Independent Review

Gerard Cunningham, who covered every day of evidence at the Morris tribunal, has written a devastating new book.

Chaos and Conspiracy is at its most powerful when it details the awful consequences of the wrongful arrests of twelve innocent people. Take for example, Roisin McConnell: accused of having an affair, called a slut and a whore. She spent eight weeks afterwards in a psychiatric unit.

Her sister Katrina Brolly had horrific post-mortem photos of the bloodied corpse of Richie Barron shoved in her face.

Another sister, Edel Quinn, suffered after she was released, punched in the stomach in a local pub and told she wouldn’t get out of Raphoe alive. She moved to Dublin.

Gerard Cunningham carefully catalogues their stories, previously lost amidst tens of thousands of pages of evidence.

Eventually the garda investigation collapsed, in part due to the work of diligent Donegal gardai who did their jobs properly. There was an internal garda inquiry and then the Morris Tribunal.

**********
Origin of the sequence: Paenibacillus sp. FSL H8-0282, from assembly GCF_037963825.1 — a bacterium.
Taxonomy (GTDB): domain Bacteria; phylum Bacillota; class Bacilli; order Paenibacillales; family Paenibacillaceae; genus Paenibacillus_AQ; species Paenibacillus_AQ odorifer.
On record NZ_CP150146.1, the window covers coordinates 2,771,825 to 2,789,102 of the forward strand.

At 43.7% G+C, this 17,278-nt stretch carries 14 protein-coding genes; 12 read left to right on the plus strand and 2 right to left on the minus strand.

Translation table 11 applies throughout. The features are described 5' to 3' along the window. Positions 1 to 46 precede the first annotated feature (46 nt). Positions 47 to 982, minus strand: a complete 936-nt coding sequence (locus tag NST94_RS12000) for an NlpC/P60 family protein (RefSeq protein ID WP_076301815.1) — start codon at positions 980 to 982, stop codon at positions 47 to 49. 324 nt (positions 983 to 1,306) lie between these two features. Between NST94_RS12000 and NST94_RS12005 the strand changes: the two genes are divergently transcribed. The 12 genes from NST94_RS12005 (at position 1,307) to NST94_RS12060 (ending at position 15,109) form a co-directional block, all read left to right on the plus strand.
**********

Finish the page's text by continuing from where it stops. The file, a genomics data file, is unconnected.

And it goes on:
Chaos and Conspiracy is a gripping account which will be read most avidly in Raphoe. It should also be obligatory reading for every gardai and for those tempted to argue that the end justifies the means in combating crime.

I hope readers will forgive the blatant plug. This article is a synopsis of a review of ‘Chaos and Conspiracy‘, written by Michael Brennan. The full version appeared in the Irish Independent on 11 April and can be read here.

Tags:

  1. Slowly, painfully, reluctantly, awkwardly, begrudgingly, and at great cost to all involved, but yes, eventually it worked.

  2. Amazon.co.uk lists one copy still in stock, if you hurry you can grab it,.

    http://www.amazon.co.uk/Chaos-Conspiracy-Gerard-Cunningham/dp/0717145719

    Otherwise you may have to wait a few days until the publishers organise a new print run.

    Or you could phone a friend in Ireland and ask them to check the nearest Eason. Just because the publisher has exhausted it’s stock, doesn’t mean every bookshop in the country has run out.

    Still, it’s nice to be popular.

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